It’s reliable to say that women’s basketball has come a long way and evolved since Dr. James Naismith invented the game in Springfield Massachusetts in 1891.
The other thing that comes to my mind is that the girl's basketball is the sanctuary of the fundamental basketball idea and thought and that it is the last place where you can see the ideals of basketball. This my thought will be explained later.
As we can see these days, Less than a hundred years later from the "creation", girls basketball players are able to dunk and play the game with a skill-set that matches the men’s game.
In 1892, a year after Naismith designed the game, a women's physical education instructor began to show the game of basketball to young girls. In the beginning, there was a specific set of rules for girls: they could hold the ball for three seconds and make just three dribbles before they wanted to pass the ball to another player.
If you think this is stupid or easy, try playing the games with these restrictions on your practice sessions. This "drill" is good for conditioning, making your players move better and space better.
This may seem funny now as you are expected to see a women’s basketball player get the ball and go coast to coast, make all kind of dribbles: between the legs, a crossover, then behind the back and finish with the flashy no-look pass for an easy layup.
In the early days of women's basketball, long before scouts, drafting, and scholarships were even just an idea, the girls were reserved and isolated because they did not want any audience - especially boys to watch them play. Now, the whole world wants to watch, and it is the way it should be. Girl's basketball is fun and it has a high quality.
There are some differences between the boys and the girls game, and I really do not see them as something major: The ball is a bit smaller, the three-point line is little closer and the game is rarely played above the rim. This just means that the girl's bodies are not capable to develop speed and agility as the boys, so the girls had to stay smart and well trained.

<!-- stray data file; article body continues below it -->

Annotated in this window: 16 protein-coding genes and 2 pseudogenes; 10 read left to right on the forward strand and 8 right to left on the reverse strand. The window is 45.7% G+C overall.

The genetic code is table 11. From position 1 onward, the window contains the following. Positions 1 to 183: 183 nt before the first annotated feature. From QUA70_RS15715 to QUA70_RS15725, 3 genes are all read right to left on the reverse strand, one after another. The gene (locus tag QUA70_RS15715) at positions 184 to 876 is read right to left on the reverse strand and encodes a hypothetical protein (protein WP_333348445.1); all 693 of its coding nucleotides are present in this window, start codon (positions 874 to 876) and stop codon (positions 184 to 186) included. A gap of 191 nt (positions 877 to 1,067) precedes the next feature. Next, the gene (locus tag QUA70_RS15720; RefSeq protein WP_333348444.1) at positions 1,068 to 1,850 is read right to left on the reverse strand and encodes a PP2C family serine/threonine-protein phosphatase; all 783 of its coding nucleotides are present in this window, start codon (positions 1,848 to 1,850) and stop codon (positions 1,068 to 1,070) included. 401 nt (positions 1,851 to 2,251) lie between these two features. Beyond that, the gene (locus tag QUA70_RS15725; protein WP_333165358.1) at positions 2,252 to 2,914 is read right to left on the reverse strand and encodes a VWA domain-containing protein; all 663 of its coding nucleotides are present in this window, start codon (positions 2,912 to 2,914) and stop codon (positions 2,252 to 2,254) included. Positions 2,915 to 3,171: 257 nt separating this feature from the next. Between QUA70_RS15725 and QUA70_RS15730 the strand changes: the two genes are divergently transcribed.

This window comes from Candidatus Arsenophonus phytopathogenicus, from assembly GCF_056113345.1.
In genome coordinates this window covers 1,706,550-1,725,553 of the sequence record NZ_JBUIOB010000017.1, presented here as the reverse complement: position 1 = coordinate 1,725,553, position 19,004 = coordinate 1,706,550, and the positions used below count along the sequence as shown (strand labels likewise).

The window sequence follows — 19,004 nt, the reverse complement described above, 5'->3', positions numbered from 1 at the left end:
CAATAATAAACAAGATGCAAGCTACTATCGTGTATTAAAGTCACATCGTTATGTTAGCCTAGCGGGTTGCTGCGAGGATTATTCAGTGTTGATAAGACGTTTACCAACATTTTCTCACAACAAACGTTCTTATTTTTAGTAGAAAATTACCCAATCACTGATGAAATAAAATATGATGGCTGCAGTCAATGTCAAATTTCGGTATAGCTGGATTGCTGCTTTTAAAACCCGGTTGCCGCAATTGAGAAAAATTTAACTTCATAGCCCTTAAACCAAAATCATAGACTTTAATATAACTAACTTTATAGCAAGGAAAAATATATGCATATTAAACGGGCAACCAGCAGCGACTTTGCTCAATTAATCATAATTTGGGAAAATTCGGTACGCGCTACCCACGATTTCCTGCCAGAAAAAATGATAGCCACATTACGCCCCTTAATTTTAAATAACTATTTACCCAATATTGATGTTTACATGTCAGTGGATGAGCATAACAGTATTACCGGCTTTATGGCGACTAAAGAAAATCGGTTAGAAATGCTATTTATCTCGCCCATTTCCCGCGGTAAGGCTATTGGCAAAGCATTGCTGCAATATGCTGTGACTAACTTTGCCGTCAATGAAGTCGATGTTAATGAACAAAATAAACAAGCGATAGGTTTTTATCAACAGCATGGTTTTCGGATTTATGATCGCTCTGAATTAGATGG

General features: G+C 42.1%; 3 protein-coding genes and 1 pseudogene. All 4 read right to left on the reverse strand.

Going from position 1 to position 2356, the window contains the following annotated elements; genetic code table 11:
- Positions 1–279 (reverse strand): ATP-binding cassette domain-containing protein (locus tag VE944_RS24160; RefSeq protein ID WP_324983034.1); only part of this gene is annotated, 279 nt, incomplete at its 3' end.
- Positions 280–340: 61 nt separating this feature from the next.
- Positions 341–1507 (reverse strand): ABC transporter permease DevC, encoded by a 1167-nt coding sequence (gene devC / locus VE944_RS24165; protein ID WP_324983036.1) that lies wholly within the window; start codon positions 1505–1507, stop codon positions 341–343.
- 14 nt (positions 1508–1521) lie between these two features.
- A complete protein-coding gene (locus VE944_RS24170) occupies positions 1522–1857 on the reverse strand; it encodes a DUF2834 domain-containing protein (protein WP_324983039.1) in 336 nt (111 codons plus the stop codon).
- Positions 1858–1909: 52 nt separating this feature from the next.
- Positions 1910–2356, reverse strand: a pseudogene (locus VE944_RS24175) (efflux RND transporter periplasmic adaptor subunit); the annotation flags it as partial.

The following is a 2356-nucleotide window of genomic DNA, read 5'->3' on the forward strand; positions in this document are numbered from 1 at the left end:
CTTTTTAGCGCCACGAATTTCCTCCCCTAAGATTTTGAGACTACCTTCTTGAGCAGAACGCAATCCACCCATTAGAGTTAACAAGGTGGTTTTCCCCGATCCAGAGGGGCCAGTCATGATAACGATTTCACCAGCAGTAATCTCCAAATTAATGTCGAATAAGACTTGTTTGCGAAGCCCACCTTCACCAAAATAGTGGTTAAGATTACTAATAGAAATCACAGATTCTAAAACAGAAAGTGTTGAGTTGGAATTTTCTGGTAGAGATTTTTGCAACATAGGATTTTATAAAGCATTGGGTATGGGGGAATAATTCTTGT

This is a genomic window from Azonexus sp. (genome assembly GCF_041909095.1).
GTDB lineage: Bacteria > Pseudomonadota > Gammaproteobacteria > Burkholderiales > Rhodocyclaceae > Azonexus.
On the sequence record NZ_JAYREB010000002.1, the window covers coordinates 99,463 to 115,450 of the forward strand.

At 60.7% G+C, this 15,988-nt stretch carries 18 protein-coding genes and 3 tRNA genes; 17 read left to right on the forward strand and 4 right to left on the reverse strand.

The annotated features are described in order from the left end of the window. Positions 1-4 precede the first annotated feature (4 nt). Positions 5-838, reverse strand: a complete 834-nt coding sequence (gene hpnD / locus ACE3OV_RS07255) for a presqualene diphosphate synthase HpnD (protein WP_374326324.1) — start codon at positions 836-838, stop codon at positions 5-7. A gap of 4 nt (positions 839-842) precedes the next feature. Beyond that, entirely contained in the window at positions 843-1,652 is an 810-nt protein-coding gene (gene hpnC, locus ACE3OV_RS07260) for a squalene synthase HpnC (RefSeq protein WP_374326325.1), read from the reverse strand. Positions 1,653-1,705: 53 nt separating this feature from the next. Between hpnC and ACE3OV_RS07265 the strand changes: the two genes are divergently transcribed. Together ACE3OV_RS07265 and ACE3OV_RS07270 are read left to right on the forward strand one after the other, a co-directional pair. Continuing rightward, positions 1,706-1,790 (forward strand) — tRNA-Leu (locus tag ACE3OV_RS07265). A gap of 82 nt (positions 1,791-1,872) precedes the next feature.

Where the raw power of men provides the opportunity for a good shot, the women had to see the game better, feel the flow, respect the ball and make a good pass. Women's basketball is more tactical wise, it is more about the finesse, about getting to right spots and making the right play every time. You are not going to see many ISO plays in the girl's basketball, but you are going to see a lot of screens, cuts, miss matches, set plays. They play the game together, they need their friends more and the coach is way more important than in the men's basketball.
The game advances, it extends and it evolves every season when we talk about the girl's basketball. The whole process appeared to kick into overdrive in 1979 when Ann Meyers was granted a tryout with the Indiana Pacers before being cast.
Now every several years there is a new and improved face of the league. Names like Nancy Lieberman, Cheryl Miller (sister of Reggie), and Lisa Leslie, the Unicorns of the girl's basketball made it clear that the woman's game is changing, improving and it is here to stay. They are the last bastion of the actual, original way the game should be played: pass, get open, make a screen, make another pass, shoot the open shot, run on defense, help, help the helper.
I love girls basketball from the bottom of my heart, and so much coaching I've actually learned watching it.
If you want to learn more about women basketball, go search Hoopsking for some rental videos that can help you improve your basketball knowledge: